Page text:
The German nation has put significant effort into official acts of remembrance, apology and restitution for the evils of the Nazi regime and the Holocaust. But what is it like to be born into that legacy? How does a family talk about the Holocaust to its children when it happened down the street and in the neighboring town and their grandparents were there as it happened?
Here is a link to an article that discusses some of these issues.
PBS: How do young Germans deal with the legacy of the Holocaust and the Third Reich
Although the official German effort to “address the wrong” of the Holocaust is commendable, there is reason to be concerned about how younger generations are handling this legacy.
When I asked the students why they were unable to express sorrow for the victims of the Shoah, they responded with a loud and defiant "We didn't do it!" It appears that the expression of sorrow for Jewish victims is seen as an admission of guilt and that by acknowledging the extent of the atrocities committed and the extent of the suffering, their grandparents will be further implicated and will have to be looked at as criminals, or worse, as monsters.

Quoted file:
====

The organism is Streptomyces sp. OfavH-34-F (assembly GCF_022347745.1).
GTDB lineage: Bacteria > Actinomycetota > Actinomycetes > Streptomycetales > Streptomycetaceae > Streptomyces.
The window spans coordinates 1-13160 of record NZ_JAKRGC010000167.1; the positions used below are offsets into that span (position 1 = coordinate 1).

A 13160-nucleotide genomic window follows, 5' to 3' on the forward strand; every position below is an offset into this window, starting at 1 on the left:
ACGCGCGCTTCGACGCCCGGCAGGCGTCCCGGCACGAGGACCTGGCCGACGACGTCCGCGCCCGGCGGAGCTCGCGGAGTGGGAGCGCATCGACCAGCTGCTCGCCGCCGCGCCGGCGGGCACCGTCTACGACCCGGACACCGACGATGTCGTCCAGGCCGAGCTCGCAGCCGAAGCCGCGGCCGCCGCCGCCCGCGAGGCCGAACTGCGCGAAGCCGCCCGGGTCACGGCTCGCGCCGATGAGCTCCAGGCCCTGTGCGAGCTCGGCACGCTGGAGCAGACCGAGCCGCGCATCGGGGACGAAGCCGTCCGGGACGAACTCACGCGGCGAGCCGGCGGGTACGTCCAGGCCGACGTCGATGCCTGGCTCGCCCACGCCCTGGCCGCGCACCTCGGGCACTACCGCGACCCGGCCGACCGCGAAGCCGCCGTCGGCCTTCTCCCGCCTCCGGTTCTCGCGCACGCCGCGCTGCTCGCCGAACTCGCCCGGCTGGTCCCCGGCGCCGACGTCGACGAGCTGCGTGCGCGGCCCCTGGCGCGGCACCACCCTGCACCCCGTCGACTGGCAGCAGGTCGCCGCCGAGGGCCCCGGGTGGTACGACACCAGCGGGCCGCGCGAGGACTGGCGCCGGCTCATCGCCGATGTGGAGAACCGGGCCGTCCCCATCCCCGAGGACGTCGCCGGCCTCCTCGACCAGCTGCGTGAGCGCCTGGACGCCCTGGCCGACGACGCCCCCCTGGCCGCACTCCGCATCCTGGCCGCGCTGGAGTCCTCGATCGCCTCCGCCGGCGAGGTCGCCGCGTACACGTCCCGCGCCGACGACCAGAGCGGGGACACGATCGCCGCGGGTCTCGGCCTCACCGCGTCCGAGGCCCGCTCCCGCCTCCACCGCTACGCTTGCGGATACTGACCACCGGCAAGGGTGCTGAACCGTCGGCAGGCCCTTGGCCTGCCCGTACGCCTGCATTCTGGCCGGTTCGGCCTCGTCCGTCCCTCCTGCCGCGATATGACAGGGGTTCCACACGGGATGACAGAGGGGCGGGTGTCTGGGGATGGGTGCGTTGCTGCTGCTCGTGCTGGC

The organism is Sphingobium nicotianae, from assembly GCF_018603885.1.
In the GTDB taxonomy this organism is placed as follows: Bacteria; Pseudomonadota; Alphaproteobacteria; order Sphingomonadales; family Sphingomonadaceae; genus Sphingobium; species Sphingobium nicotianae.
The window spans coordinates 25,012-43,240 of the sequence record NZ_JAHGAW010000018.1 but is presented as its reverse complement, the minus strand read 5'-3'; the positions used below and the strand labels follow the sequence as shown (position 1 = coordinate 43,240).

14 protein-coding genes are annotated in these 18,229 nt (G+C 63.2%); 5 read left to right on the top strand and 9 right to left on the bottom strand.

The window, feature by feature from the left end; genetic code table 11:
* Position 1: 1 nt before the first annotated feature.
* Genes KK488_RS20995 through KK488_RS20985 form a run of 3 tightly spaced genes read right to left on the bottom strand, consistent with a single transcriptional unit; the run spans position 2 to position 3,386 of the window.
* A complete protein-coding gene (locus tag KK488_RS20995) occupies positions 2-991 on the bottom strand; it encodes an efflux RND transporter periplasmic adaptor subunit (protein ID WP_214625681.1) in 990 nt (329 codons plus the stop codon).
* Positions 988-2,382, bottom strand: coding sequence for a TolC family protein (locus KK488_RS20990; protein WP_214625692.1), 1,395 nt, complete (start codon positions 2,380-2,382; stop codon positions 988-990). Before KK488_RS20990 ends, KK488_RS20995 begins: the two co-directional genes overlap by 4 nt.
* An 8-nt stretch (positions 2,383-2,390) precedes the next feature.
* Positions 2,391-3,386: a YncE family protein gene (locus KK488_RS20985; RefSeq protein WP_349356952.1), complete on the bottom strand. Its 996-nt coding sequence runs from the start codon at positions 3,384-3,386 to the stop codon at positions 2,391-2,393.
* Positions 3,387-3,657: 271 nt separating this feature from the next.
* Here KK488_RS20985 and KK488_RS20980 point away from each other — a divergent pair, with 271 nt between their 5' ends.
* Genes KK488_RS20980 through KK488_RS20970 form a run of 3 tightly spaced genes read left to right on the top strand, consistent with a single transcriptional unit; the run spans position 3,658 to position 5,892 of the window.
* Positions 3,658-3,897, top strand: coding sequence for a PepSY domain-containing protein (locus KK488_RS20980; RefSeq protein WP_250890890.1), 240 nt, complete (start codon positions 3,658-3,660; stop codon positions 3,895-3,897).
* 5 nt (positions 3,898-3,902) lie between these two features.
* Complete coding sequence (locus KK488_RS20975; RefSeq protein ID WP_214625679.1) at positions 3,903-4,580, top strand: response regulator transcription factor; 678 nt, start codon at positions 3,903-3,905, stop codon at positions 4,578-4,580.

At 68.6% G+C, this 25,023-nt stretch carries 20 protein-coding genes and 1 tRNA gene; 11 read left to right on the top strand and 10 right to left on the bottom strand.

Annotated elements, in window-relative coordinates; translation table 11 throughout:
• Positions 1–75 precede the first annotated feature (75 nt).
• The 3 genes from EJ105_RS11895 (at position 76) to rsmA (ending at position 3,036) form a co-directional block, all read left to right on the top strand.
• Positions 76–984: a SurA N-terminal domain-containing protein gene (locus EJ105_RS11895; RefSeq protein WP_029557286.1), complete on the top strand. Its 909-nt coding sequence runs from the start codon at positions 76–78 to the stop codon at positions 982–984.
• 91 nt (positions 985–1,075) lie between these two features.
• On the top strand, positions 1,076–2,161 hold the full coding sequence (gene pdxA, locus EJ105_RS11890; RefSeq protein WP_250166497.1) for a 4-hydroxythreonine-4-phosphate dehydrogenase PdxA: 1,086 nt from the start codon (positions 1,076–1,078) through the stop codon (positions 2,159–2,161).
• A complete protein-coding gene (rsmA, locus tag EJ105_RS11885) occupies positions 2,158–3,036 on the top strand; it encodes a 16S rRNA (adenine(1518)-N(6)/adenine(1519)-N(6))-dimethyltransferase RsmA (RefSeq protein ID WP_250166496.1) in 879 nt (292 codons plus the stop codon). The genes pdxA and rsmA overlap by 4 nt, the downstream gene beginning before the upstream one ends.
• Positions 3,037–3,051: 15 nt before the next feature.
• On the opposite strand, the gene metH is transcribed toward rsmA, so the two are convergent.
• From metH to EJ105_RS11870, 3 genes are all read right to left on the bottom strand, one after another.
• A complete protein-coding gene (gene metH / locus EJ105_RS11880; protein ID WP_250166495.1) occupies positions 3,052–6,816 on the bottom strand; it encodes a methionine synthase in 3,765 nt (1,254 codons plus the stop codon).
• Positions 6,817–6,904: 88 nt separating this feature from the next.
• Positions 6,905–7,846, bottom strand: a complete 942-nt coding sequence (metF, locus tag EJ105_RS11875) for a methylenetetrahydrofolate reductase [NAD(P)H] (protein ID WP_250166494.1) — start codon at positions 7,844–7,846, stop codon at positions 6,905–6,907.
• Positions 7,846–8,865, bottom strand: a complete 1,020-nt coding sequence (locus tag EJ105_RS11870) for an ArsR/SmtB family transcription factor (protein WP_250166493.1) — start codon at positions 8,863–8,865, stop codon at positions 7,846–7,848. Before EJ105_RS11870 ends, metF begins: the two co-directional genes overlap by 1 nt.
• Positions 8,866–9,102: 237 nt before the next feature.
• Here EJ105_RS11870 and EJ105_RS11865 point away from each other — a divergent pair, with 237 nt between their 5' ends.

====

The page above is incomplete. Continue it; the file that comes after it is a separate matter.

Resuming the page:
In many ways, the response of the German young people is not very different from attitudes I have found among Christians, generally, about the legacy of Christian anti-semitism. There seems to be a reluctance to confront this history and to acknowledge it.
I am greatly concerned about the lack of empathy so many young Germans have toward the victims of the Shoah and that it is so difficult, if not impossible for them to express sorrow. In some way, the denial of empathy and sorrow constitutes another way of eliminating Jews and their very existence.
Young people can not be expected to learn how to handle these problems on their own. An attitude of confession and repentance can only be taught by example.
Finally, I would like to state that I clearly see young Germans as victims, albeit as victims of their own society which doesn't help them to properly acknowledge the suffering inflicted on the victims of the Holocaust and to mourn the fate of the victims killed by their great- or grandparents. Instead they are burdened with the impossible task of defending the perpetrators most of whom, it must be said, have mostly been buried.
What can this article teach us about the response of the rest of the world to this history? The rest of the world, all of us, were accomplices in silence. Every church bears a history of anti-Judaism. How can we do better at acknowledging and repenting of our part in this history?